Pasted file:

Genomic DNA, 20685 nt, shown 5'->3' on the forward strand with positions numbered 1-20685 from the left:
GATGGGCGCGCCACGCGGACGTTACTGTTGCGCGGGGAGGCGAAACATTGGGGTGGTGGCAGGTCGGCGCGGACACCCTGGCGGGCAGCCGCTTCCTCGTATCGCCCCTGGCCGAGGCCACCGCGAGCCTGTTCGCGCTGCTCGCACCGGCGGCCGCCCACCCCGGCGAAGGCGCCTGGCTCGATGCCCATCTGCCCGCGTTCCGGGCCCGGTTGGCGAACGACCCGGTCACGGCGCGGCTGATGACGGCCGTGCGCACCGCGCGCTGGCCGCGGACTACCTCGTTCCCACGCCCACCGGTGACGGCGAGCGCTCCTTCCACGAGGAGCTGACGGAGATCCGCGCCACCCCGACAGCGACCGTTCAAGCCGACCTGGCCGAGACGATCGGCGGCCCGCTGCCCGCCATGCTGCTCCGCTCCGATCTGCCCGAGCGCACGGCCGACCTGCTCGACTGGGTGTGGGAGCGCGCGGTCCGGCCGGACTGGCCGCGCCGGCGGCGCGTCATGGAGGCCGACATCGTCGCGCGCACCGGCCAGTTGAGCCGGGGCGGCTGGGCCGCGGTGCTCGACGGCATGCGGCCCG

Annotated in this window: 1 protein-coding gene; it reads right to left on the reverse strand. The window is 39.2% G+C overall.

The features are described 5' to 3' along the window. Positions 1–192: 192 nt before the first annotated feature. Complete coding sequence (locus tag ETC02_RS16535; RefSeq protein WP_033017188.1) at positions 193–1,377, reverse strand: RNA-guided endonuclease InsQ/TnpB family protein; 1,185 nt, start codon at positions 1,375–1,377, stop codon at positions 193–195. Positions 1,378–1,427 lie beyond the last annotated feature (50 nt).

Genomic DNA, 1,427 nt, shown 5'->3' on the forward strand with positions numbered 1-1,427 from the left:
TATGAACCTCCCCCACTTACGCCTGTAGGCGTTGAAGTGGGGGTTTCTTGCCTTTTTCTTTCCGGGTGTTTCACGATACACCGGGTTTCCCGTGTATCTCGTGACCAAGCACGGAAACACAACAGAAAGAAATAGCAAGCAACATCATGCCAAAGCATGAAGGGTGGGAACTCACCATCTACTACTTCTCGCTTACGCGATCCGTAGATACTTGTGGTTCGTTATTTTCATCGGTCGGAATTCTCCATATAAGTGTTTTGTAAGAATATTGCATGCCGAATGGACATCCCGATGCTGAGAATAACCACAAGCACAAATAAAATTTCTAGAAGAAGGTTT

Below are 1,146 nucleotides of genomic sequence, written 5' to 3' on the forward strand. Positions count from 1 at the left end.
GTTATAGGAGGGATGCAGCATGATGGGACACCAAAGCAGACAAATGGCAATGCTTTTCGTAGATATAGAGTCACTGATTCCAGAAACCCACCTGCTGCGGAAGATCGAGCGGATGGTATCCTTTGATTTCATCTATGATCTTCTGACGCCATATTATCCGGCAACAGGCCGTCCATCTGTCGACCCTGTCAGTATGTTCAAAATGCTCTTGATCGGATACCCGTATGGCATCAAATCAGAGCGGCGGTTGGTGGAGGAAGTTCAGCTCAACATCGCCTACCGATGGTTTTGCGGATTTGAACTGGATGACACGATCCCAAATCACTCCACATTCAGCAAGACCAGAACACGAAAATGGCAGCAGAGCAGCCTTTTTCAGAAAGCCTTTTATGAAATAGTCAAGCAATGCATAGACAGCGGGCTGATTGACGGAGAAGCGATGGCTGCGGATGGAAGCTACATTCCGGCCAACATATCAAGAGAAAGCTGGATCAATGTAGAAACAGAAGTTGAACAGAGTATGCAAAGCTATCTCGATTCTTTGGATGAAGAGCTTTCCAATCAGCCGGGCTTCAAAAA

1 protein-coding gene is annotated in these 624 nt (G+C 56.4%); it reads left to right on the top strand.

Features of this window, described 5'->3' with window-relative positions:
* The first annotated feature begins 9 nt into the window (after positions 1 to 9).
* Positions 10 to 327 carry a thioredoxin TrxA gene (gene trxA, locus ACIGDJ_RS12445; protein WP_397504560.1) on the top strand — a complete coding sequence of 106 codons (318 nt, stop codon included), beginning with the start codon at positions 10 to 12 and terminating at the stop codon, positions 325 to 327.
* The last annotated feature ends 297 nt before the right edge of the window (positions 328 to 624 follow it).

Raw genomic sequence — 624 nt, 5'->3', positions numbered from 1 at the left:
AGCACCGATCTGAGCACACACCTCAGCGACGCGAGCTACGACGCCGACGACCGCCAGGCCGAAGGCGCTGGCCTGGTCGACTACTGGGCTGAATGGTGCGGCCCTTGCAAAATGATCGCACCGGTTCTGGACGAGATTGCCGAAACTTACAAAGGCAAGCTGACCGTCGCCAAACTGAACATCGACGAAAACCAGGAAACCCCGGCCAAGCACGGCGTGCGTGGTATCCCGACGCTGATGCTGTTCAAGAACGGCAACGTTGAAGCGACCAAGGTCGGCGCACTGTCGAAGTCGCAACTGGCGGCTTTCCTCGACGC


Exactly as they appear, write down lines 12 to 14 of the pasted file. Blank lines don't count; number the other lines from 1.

* Positions 10 to 327 carry a thioredoxin TrxA gene (gene trxA, locus ACIGDJ_RS12445; protein WP_397504560.1) on the top strand — a complete coding sequence of 106 codons (318 nt, stop codon included), beginning with the start codon at positions 10 to 12 and terminating at the stop codon, positions 325 to 327.
* The last annotated feature ends 297 nt before the right edge of the window (positions 328 to 624 follow it).

Raw genomic sequence — 624 nt, 5'->3', positions numbered from 1 at the left: